Aesthetics for Birds

Aesthetics and Philosophy of Art for Everyone

AFB’s Terms of Art #31: Skill


Now that increasing numbers of people are stuck at home and sheltering in place, I figured I’d do a little series. Every weekday for the duration of this intense period, I’ll post a short definition of some term in/related to aesthetics and philosophy of art. Let’s see how this goes! See them all here.

This week, we’re looking at terms that have to do with artists themselves. Most of these words will be ones that actual practicing contemporary artists think are off-limits. So buckle up for a sacrilegious week!

Terms of Art #31:

so skilled

Pronunciation: nothing special

Definition: Skill is just a special ability, proficiency, know-how, or whatever. It’s used to talk about someone who is especially practiced or otherwise (through some natural talent, say) unusually good at something.

So we talk about skilled pilots and skilled conversationalists and skilled gamers.

But we can also talk about artists. And some people think that when you talk about artists, you’re automatically talking about people who are skilled. So an artist who paints is a skilled painter.

Why it matters:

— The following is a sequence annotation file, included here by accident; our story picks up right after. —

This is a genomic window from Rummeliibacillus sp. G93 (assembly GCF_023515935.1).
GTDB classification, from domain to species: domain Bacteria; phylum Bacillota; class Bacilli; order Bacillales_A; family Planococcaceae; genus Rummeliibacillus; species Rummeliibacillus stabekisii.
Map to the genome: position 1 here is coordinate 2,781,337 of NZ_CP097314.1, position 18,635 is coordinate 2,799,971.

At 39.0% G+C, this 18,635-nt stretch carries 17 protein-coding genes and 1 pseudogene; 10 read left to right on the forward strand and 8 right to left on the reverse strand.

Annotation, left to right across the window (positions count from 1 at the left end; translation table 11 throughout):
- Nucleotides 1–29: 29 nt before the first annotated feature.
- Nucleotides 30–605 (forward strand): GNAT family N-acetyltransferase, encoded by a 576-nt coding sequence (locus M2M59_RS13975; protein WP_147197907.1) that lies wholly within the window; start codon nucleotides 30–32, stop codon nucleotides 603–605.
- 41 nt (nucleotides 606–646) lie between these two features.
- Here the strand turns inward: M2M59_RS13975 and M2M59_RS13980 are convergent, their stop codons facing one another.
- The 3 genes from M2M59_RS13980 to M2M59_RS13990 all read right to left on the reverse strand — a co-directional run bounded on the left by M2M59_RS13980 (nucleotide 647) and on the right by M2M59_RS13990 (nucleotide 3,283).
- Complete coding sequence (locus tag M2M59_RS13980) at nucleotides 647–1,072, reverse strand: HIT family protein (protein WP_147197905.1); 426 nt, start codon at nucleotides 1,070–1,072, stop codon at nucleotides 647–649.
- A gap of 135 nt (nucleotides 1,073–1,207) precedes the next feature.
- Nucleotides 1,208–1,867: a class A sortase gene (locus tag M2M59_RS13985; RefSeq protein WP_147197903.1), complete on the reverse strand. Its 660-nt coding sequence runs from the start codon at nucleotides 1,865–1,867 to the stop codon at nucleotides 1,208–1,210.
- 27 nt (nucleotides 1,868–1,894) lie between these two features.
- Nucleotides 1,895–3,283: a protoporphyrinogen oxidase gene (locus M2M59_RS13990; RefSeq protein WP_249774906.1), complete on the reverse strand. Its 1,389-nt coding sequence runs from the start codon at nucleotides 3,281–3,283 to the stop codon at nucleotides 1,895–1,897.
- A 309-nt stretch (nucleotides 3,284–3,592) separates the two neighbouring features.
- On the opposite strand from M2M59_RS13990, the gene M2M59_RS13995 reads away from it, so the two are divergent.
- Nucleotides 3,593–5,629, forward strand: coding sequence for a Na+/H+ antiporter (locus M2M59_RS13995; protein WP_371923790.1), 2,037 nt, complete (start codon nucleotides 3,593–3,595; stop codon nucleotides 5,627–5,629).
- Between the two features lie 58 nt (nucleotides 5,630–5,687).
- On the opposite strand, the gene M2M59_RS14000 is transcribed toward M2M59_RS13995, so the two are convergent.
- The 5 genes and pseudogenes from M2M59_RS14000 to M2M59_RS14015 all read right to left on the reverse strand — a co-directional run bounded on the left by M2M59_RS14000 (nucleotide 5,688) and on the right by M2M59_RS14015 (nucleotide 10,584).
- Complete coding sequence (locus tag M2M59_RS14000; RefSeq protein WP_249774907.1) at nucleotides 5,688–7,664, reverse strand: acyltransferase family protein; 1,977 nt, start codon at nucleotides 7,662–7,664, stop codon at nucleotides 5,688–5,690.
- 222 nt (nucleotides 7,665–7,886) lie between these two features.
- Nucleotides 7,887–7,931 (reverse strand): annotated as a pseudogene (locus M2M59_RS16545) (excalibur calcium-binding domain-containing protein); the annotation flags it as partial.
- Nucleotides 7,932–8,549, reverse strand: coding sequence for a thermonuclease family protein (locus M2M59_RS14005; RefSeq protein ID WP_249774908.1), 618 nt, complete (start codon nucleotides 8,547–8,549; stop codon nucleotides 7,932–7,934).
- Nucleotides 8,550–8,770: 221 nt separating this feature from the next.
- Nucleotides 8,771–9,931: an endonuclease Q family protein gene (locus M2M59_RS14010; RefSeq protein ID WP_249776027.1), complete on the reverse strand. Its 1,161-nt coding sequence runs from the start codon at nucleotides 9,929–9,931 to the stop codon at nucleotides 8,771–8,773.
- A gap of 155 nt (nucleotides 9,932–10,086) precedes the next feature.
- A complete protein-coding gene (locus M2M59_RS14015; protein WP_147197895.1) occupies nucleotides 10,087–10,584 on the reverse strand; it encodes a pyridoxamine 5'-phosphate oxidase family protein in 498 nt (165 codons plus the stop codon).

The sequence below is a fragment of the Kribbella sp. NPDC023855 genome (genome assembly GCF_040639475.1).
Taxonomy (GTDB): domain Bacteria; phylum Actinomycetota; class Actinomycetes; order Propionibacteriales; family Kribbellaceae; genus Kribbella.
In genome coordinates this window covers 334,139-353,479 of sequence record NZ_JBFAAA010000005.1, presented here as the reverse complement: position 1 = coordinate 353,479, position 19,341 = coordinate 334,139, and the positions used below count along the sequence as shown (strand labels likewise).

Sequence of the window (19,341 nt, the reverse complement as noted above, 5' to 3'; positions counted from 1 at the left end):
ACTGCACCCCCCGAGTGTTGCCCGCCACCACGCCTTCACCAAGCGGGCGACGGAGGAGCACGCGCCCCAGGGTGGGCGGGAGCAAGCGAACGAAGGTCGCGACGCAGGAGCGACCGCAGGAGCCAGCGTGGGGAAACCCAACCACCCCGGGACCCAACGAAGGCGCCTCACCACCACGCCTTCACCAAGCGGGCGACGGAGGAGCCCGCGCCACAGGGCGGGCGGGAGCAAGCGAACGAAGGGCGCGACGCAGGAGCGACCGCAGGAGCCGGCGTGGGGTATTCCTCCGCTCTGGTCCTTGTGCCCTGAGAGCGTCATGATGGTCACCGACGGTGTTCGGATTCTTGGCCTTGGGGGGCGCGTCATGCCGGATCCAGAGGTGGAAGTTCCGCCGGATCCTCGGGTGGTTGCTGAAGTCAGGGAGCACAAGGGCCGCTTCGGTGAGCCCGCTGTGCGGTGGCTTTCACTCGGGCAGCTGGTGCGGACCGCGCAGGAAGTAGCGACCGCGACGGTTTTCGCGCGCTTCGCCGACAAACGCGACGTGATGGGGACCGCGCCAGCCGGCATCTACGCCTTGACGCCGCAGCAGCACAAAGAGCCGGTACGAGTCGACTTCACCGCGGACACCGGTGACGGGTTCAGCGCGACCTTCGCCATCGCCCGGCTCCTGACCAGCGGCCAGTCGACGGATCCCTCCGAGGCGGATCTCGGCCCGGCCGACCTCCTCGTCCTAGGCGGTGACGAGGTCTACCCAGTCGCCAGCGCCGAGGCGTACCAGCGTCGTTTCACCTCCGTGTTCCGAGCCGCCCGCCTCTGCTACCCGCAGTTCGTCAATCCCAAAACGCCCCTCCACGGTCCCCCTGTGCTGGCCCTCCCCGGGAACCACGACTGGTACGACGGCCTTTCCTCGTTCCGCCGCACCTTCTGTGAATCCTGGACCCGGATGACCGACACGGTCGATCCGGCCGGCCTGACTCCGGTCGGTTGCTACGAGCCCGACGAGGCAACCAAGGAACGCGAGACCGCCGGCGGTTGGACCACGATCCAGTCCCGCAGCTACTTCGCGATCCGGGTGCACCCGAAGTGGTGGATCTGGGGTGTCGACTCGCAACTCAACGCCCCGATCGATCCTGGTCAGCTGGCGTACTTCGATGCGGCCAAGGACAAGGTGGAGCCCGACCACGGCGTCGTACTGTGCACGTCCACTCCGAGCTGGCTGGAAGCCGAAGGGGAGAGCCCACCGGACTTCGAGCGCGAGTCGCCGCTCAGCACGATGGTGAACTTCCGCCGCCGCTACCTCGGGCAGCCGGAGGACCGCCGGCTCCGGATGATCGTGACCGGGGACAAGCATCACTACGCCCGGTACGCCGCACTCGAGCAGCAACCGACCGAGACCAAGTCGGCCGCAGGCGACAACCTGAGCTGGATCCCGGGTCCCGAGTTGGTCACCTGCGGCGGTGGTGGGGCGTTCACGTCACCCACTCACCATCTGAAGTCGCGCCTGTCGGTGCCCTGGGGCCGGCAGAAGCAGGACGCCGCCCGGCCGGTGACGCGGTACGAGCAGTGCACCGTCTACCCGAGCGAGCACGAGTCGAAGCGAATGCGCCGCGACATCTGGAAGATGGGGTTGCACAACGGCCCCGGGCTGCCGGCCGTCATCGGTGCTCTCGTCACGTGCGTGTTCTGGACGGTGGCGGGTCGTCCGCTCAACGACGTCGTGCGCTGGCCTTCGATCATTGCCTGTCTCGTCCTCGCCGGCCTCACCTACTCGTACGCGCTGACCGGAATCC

“That painting is so stupid. A five-year-old could do that!”

Okay. First off, BARF.

Now, this view assumes that good art has to demonstrate the skill of its author.

In fact, it most often means that, for example, good painting has to be as realistic as possible or good music has to be complicated and harmonious. So a painting that’s just a white square on a white background or a piece of “music” that’s just silence can’t be good.


“My kid’s finger-painting looks better than that!”
Cy Twombly, Untitled (Bacchus) (2008) [source]

Why artists think it’s a dirty word:
Artists nowadays roundly reject this view of artistry.

Even if skill is necessary to create good art, it seems like skill by itself doesn’t make an artwork good (because it 100% doesn’t)…
What’s missing I wonder (actually I know)…
Maaaybe we’ll talk about it soon! (we definitely will, tomorrow and the next day)…

Related term:
craft – skilled work applied for the sake of some pre-determined aim (see the previous entry on this term)

Not to be confused with:
1) Skil – that brand of saws and power tools and stuff
2) Life skills – that mind-numbingly inane class some of us had to take sometime during K-12 (I know you hated teaching it too Mrs. Ford! You and I both know that algebra was way better!)


(Please also go read the comments. They’re just too perfect.)

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